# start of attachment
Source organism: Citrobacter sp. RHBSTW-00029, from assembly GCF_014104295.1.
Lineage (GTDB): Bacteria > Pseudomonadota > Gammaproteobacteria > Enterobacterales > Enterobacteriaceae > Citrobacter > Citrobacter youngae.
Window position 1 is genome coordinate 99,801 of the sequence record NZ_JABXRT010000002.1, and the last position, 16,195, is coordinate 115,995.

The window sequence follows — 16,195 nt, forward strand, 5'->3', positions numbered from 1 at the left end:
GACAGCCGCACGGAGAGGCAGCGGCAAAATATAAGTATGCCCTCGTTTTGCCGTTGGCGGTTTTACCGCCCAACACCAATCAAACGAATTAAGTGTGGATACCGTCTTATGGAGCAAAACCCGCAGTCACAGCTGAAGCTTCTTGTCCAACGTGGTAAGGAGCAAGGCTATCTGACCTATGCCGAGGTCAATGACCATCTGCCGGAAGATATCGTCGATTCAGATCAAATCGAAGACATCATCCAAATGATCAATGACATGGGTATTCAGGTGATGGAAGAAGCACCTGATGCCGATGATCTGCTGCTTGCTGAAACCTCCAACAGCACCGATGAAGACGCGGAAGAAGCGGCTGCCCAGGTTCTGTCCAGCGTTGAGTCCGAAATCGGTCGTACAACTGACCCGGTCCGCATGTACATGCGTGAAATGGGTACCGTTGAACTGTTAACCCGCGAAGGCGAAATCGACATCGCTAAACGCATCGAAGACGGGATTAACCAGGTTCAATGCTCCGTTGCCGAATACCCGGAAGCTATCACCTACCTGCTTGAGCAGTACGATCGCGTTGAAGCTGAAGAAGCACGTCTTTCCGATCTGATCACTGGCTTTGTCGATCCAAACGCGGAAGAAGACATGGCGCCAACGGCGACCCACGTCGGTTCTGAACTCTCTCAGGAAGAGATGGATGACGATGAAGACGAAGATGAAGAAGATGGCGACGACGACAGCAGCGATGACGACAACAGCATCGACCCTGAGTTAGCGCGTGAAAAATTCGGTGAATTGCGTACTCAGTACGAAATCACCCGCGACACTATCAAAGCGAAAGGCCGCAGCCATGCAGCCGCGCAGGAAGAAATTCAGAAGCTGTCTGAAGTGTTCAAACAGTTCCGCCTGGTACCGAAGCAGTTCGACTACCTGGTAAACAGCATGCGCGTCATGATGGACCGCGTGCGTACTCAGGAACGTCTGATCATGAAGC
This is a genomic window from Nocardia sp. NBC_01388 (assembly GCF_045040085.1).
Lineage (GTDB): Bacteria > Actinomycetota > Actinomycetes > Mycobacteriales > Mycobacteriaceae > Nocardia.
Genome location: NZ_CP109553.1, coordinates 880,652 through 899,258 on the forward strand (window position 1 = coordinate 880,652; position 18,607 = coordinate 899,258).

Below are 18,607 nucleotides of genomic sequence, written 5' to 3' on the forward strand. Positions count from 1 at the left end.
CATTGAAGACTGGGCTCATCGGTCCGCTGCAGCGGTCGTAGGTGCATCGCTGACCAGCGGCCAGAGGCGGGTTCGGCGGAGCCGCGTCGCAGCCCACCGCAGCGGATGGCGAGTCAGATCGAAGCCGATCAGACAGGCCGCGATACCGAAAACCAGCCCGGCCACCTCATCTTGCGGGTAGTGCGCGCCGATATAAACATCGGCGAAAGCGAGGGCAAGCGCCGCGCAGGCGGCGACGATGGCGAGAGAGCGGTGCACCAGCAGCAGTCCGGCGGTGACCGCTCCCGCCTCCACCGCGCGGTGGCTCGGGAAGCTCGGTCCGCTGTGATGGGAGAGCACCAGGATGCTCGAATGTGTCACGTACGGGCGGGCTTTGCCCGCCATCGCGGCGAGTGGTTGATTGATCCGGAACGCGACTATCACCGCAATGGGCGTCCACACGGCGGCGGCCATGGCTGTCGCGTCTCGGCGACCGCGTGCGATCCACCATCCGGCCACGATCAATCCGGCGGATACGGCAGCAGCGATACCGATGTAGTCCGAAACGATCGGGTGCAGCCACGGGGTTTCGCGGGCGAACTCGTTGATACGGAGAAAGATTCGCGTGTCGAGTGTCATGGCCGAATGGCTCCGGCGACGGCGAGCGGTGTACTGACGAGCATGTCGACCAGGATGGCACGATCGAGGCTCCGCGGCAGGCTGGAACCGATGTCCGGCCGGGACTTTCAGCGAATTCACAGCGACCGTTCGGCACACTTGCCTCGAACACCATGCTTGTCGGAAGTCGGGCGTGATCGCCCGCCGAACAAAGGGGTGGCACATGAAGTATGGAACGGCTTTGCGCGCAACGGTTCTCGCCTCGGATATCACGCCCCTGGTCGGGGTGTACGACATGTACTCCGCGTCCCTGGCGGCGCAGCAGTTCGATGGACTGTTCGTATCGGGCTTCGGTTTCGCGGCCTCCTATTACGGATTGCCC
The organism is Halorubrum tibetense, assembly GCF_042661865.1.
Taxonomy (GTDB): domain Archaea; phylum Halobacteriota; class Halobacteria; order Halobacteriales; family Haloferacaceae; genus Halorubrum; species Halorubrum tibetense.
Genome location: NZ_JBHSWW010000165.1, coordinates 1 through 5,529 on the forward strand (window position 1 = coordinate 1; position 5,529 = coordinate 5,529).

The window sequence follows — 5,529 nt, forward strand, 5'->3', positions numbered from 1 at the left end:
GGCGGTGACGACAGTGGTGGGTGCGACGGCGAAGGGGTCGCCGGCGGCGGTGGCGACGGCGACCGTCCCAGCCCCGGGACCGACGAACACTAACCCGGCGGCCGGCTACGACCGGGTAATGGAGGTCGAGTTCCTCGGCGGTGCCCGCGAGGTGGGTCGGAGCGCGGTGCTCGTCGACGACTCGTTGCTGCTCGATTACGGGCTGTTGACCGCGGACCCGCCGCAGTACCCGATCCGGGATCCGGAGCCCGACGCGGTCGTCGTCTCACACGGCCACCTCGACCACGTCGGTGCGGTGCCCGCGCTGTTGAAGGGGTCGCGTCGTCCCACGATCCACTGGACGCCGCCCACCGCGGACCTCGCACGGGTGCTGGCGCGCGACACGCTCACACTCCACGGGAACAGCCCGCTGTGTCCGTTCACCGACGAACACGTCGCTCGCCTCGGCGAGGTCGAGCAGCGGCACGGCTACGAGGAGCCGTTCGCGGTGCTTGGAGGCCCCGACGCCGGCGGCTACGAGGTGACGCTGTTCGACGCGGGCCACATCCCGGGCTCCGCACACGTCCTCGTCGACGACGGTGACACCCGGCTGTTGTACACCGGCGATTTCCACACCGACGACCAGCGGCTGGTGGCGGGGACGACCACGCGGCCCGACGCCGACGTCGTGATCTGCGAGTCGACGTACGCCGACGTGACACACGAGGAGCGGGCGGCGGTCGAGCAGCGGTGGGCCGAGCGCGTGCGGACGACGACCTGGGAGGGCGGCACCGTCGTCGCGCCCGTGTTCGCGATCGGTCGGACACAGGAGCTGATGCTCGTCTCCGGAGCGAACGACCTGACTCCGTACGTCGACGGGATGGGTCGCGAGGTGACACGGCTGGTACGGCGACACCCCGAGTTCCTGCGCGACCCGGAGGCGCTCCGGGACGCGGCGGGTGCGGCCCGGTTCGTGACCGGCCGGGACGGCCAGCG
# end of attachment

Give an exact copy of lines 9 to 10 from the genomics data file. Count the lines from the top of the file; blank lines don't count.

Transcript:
Below are 18,607 nucleotides of genomic sequence, written 5' to 3' on the forward strand. Positions count from 1 at the left end.
CATTGAAGACTGGGCTCATCGGTCCGCTGCAGCGGTCGTAGGTGCATCGCTGACCAGCGGCCAGAGGCGGGTTCGGCGGAGCCGCGTCGCAGCCCACCGCAGCGGATGGCGAGTCAGATCGAAGCCGATCAGACAGGCCGCGATACCGAAAACCAGCCCGGCCACCTCATCTTGCGGGTAGTGCGCGCCGATATAAACATCGGCGAAAGCGAGGGCAAGCGCCGCGCAGGCGGCGACGATGGCGAGAGAGCGGTGCACCAGCAGCAGTCCGGCGGTGACCGCTCCCGCCTCCACCGCGCGGTGGCTCGGGAAGCTCGGTCCGCTGTGATGGGAGAGCACCAGGATGCTCGAATGTGTCACGTACGGGCGGGCTTTGCCCGCCATCGCGGCGAGTGGTTGATTGATCCGGAACGCGACTATCACCGCAATGGGCGTCCACACGGCGGCGGCCATGGCTGTCGCGTCTCGGCGACCGCGTGCGATCCACCATCCGGCCACGATCAATCCGGCGGATACGGCAGCAGCGATACCGATGTAGTCCGAAACGATCGGGTGCAGCCACGGGGTTTCGCGGGCGAACTCGTTGATACGGAGAAAGATTCGCGTGTCGAGTGTCATGGCCGAATGGCTCCGGCGACGGCGAGCGGTGTACTGACGAGCATGTCGACCAGGATGGCACGATCGAGGCTCCGCGGCAGGCTGGAACCGATGTCCGGCCGGGACTTTCAGCGAATTCACAGCGACCGTTCGGCACACTTGCCTCGAACACCATGCTTGTCGGAAGTCGGGCGTGATCGCCCGCCGAACAAAGGGGTGGCACATGAAGTATGGAACGGCTTTGCGCGCAACGGTTCTCGCCTCGGATATCACGCCCCTGGTCGGGGTGTACGACATGTACTCCGCGTCCCTGGCGGCGCAGCAGTTCGATGGACTGTTCGTATCGGGCTTCGGTTTCGCGGCCTCCTATTACGGATTGCCC